In the Financial Times, climate pundit Bjorn Lomborg reiterates his argument that the current policy tacts for combating climate change are expensive and unlikely to do much.
So what’s a better alternative? The FT says Lomborg advocates, “tackling sources of climate change other than carbon dioxide, such as methane and soot; investing in new technologies; adapting to the effects of climate change; planting more forests; and weighing up whether emissions cuts are cheaper to do now or later.”
Even more specifically, Lomborg’s think tank, the Copenhagen Consensus, suggests that geoengineering might be a smart, cheap, route to cut back on global warming. A few examples of geoengineering: Spraying droplets of water into the atmosphere to make bigger clouds, to limit temperature increases, or artificially replicating volanic eruption.
The group just put out a report assessing the feasibility of such projects. Keith Johnson at Environmental Capital read the report and says the conclusions are mixed, but “on paper at least, climate engineering looks fantastically attractive. For a tiny fraction of the cost of curbing global greenhouse-gas emissions, which lead to global warming, scientists could tinker with the atmosphere and avoid the worst effects of climate change.”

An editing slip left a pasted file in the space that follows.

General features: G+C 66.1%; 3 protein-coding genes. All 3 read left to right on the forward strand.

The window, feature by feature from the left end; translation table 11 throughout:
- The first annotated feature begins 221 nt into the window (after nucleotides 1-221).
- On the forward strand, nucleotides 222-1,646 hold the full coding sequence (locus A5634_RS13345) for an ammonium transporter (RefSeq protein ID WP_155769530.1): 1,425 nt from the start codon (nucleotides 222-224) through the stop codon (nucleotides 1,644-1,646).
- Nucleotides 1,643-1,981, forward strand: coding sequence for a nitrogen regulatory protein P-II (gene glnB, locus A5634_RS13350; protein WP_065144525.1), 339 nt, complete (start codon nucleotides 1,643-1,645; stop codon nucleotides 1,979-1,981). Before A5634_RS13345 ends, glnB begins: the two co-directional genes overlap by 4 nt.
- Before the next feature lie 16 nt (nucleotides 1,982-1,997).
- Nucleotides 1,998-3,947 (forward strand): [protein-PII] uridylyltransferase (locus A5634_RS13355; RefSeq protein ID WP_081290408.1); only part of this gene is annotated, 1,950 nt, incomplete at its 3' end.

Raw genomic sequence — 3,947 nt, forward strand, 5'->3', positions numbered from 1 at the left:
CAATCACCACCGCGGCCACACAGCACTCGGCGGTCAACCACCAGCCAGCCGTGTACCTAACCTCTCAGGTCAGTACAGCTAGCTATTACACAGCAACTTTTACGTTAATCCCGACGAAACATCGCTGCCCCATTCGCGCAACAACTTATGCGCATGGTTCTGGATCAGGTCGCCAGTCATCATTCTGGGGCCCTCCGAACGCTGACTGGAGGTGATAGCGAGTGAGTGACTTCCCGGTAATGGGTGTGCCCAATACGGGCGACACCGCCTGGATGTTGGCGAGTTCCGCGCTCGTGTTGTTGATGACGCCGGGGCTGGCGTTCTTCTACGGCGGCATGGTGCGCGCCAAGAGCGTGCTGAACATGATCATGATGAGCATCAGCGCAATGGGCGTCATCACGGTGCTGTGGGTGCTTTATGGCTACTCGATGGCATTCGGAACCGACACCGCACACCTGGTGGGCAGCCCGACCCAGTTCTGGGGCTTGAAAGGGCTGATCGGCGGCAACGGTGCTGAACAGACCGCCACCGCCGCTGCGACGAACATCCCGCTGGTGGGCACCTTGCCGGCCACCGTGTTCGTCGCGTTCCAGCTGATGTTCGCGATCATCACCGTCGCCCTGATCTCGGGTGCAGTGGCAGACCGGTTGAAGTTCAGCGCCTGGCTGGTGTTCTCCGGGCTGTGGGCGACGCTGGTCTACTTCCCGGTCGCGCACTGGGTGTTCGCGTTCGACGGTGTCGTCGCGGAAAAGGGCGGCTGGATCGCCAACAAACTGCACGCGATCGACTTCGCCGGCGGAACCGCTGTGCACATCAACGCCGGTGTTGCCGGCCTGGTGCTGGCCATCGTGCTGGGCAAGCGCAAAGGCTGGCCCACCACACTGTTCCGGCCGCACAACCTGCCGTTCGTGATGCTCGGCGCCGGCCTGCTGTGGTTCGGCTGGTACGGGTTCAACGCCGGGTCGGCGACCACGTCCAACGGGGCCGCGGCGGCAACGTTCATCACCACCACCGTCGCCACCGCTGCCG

While the government has paid lip service to the idea of geoengineering, we see almost no chance of this happening. If it can’t sell a carbon tax, and cap and trade brings a tooth and nail fight, imagine trying to get the public, as well as politicians around the world, on board with a grand global experiment with the environment.
We have a hard time imagining the president standing before the public saying, “We’ve decided to use fake volcanic eruptions to eradicate global warming.” Also, as Johnson points out, who the hell knows what the side effects of this would be.
Besides, geoengineering wouldn’t attack the root cause of global warming. Carbon emissions would keep growing.
Anyway, just because this first round of solutions from the Copenhagen Consensus sounds dubious, doesn’t mean the next round will. The group, which has five senior economists, and three Nobel laureates, is working on a big package of solutions which it will deliver in September, just in time for the cap and trade bill debate in the Senate.
Hopefully, we’ll see some better ideas than the convoluted cap and trade bill. It really wouldn’t take much.
And for all the global warming sceptics out there, Lomborg has a message in the FT: “the basic scientific questions [on climate change] have been answered pretty unequivocally,” and he now says of fighting global warming, “It’s incredibly important. We need a global deal on the climate.”
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